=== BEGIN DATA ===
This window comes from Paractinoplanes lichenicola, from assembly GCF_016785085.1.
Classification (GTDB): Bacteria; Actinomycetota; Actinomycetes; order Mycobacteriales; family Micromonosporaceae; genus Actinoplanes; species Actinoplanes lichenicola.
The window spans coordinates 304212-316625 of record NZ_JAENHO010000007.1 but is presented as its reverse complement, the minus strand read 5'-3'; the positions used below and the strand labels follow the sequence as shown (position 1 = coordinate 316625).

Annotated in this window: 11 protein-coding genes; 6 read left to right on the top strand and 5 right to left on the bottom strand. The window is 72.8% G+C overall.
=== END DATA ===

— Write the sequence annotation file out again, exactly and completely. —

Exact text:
This window comes from Paractinoplanes lichenicola, from assembly GCF_016785085.1.
Classification (GTDB): Bacteria; Actinomycetota; Actinomycetes; order Mycobacteriales; family Micromonosporaceae; genus Actinoplanes; species Actinoplanes lichenicola.
The window spans coordinates 304212-316625 of record NZ_JAENHO010000007.1 but is presented as its reverse complement, the minus strand read 5'-3'; the positions used below and the strand labels follow the sequence as shown (position 1 = coordinate 316625).

Annotated in this window: 11 protein-coding genes; 6 read left to right on the top strand and 5 right to left on the bottom strand. The window is 72.8% G+C overall.